I have always been a huge fan of yogurt and all of it’s benefits, especially the protein, calcium, b vitamins and active cultures. But when trusted companies like Stoneyfield start pumping 30g of sugar into a cup of yogurt, it defeats the purpose. Marion Nestle recently posted about it in her Food Politics blog, mentioning that a reader complains, “It’s so bad that kids are fighting over it. We have noticed that they are eating less fruit because they want that sugar in the yogurts.” According to Nestle, the main battle between the yogurt companies is sugar – seems like the sweeter they can make it, the more they sell. What I find most disappointing is that they keep adding more sugar to yogurts targeted at kids, even toddlers and babies. Nestle mentions, “Sugars constitute 55 percent of the 80 calories in Go-GURT, 67 percent of the 90 calories in Danimals Drinkable, and 68 of the 170 calories in Danimals XL. Even in Stonyfield’s YoBaby organic yogurts…53% of the 120 calories come from added sugars. Some of Stonyfield’s yogurts for older kids appear berry-flavored, but they have no fruit at all….” Sugar is addictive, not to mention, harmful, so the more kids consume, the more they want.
Yogurt IS a healthy snack, you just need to eat the right ones, here are a few better options:
1. Siggys – A creamy Icelandic style yogurt (they call it Skyr) that has about 9grams of sugar per serving and 13g of protein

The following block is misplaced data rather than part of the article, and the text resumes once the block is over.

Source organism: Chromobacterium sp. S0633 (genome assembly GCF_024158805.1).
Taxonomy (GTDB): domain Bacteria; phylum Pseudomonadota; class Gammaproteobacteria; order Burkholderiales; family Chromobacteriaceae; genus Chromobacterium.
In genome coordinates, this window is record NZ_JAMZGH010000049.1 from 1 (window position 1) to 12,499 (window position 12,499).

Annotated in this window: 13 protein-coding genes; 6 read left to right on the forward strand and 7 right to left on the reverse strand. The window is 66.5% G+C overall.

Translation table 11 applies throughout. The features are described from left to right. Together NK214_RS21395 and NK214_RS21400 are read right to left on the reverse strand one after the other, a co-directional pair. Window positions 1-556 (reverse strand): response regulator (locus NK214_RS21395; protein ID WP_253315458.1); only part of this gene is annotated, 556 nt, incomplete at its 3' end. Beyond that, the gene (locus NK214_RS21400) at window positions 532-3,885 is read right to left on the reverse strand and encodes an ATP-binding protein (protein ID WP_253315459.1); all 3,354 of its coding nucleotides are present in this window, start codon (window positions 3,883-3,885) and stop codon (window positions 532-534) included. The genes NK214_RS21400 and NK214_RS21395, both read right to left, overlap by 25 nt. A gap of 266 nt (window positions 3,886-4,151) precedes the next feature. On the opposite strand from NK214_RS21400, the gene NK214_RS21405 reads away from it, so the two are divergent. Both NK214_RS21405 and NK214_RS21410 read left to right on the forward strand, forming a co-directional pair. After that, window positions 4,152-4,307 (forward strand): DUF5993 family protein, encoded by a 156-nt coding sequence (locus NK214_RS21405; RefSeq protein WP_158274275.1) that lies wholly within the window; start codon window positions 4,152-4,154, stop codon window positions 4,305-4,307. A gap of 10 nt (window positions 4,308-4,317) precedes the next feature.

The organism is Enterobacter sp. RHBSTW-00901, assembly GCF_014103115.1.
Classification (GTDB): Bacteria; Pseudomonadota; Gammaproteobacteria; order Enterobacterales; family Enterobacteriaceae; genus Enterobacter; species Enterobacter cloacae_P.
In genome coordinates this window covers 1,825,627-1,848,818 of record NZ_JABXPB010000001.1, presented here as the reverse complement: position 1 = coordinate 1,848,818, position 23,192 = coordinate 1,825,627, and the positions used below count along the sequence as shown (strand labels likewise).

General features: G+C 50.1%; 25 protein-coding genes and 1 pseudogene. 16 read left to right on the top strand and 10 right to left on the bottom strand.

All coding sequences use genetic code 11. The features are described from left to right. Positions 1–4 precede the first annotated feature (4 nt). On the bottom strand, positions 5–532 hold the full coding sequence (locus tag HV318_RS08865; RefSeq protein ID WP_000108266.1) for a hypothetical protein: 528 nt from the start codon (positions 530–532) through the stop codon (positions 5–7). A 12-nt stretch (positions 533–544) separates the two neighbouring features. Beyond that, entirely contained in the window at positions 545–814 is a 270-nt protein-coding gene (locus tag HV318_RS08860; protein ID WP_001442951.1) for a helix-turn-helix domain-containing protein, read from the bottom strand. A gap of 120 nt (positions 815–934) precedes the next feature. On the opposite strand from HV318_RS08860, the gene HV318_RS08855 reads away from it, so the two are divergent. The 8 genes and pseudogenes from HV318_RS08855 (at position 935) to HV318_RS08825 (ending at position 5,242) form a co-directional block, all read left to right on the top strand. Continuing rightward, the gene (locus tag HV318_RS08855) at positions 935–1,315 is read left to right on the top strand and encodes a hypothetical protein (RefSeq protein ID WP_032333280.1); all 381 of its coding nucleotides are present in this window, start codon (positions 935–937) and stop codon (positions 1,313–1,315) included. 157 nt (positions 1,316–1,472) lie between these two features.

2. Fage – Their flavored yogurts have about 16g of sugar, still better than your traditional yogurts, but still a bit high, but they do offer 11g of protein
3. ProBugs – This smoothie style drinkable kefir provides a boost of probiotics at about 10g per 4oz serving. Still a bit high, but great for a treat. They also offer it a frozen ice pop, which my kids love.
Another idea to cut the sugar is to mix a few tablespoons of the flavored yogurt with plain yogurt. My go-to is still plain yogurt and mixed fruit. I typically puree the fruit, because it adds enough sweetness without the need for added sugars. I usually puree a big batch early in the week and just add it to oatmeal and yogurts throughout the week. Our favorite combos are: bananas blueberry; avocado banana; peach mango. Lastly, try to avoid the ” made with real yogurt” trick used by the food industry — that includes anything that is not yogurt, but claims to have yogurt such as cereal, or yogurt covered raisins, etc. The “yogurt” in those products are usually sugar and provide little to no benefit of any kind. Read this article from Fooducate for more info.
sources: FoodPolitics.com & Fooducate.com